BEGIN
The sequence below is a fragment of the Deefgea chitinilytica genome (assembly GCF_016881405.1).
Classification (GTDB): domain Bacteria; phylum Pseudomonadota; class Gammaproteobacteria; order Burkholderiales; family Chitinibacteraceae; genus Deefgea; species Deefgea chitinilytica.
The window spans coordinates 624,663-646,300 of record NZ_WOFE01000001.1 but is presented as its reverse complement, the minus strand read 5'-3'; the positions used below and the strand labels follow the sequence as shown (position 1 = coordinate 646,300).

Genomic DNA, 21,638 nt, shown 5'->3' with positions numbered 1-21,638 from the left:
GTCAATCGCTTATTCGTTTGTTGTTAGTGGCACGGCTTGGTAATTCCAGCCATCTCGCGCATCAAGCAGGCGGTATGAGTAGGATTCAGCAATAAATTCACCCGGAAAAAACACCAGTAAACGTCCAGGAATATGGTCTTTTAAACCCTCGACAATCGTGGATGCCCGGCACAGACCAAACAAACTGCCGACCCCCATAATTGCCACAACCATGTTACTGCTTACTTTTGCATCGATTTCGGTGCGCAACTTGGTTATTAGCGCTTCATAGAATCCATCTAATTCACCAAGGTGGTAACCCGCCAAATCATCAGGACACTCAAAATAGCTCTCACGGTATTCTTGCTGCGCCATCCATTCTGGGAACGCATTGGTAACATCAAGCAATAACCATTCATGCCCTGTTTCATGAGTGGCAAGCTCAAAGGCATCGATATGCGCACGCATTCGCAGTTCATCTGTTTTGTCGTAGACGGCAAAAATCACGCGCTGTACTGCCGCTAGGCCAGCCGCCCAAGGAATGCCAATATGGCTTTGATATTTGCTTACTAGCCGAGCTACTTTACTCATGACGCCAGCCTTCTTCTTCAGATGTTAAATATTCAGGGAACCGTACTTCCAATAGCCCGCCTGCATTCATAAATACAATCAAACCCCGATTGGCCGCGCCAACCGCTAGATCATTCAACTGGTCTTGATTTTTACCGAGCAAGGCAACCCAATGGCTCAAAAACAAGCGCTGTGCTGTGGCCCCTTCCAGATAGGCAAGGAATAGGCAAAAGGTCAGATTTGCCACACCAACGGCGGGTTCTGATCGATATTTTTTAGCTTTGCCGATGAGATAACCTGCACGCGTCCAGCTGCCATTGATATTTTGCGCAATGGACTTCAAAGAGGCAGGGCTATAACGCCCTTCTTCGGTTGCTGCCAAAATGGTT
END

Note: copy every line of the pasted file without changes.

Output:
The sequence below is a fragment of the Deefgea chitinilytica genome (assembly GCF_016881405.1).
Classification (GTDB): domain Bacteria; phylum Pseudomonadota; class Gammaproteobacteria; order Burkholderiales; family Chitinibacteraceae; genus Deefgea; species Deefgea chitinilytica.
The window spans coordinates 624,663-646,300 of record NZ_WOFE01000001.1 but is presented as its reverse complement, the minus strand read 5'-3'; the positions used below and the strand labels follow the sequence as shown (position 1 = coordinate 646,300).

Genomic DNA, 21,638 nt, shown 5'->3' with positions numbered 1-21,638 from the left:
GTCAATCGCTTATTCGTTTGTTGTTAGTGGCACGGCTTGGTAATTCCAGCCATCTCGCGCATCAAGCAGGCGGTATGAGTAGGATTCAGCAATAAATTCACCCGGAAAAAACACCAGTAAACGTCCAGGAATATGGTCTTTTAAACCCTCGACAATCGTGGATGCCCGGCACAGACCAAACAAACTGCCGACCCCCATAATTGCCACAACCATGTTACTGCTTACTTTTGCATCGATTTCGGTGCGCAACTTGGTTATTAGCGCTTCATAGAATCCATCTAATTCACCAAGGTGGTAACCCGCCAAATCATCAGGACACTCAAAATAGCTCTCACGGTATTCTTGCTGCGCCATCCATTCTGGGAACGCATTGGTAACATCAAGCAATAACCATTCATGCCCTGTTTCATGAGTGGCAAGCTCAAAGGCATCGATATGCGCACGCATTCGCAGTTCATCTGTTTTGTCGTAGACGGCAAAAATCACGCGCTGTACTGCCGCTAGGCCAGCCGCCCAAGGAATGCCAATATGGCTTTGATATTTGCTTACTAGCCGAGCTACTTTACTCATGACGCCAGCCTTCTTCTTCAGATGTTAAATATTCAGGGAACCGTACTTCCAATAGCCCGCCTGCATTCATAAATACAATCAAACCCCGATTGGCCGCGCCAACCGCTAGATCATTCAACTGGTCTTGATTTTTACCGAGCAAGGCAACCCAATGGCTCAAAAACAAGCGCTGTGCTGTGGCCCCTTCCAGATAGGCAAGGAATAGGCAAAAGGTCAGATTTGCCACACCAACGGCGGGTTCTGATCGATATTTTTTAGCTTTGCCGATGAGATAACCTGCACGCGTCCAGCTGCCATTGATATTTTGCGCAATGGACTTCAAAGAGGCAGGGCTATAACGCCCTTCTTCGGTTGCTGCCAAAATGGTT